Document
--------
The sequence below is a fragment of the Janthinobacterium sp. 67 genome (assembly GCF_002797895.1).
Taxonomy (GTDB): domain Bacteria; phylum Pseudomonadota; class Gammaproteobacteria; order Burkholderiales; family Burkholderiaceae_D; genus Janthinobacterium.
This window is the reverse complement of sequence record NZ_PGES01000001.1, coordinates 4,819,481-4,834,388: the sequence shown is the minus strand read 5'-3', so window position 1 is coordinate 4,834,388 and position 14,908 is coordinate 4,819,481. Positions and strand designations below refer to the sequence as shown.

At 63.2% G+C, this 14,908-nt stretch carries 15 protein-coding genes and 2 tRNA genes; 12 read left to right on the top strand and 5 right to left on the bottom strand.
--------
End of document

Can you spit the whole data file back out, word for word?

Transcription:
The sequence below is a fragment of the Janthinobacterium sp. 67 genome (assembly GCF_002797895.1).
Taxonomy (GTDB): domain Bacteria; phylum Pseudomonadota; class Gammaproteobacteria; order Burkholderiales; family Burkholderiaceae_D; genus Janthinobacterium.
This window is the reverse complement of sequence record NZ_PGES01000001.1, coordinates 4,819,481-4,834,388: the sequence shown is the minus strand read 5'-3', so window position 1 is coordinate 4,834,388 and position 14,908 is coordinate 4,819,481. Positions and strand designations below refer to the sequence as shown.

At 63.2% G+C, this 14,908-nt stretch carries 15 protein-coding genes and 2 tRNA genes; 12 read left to right on the top strand and 5 right to left on the bottom strand.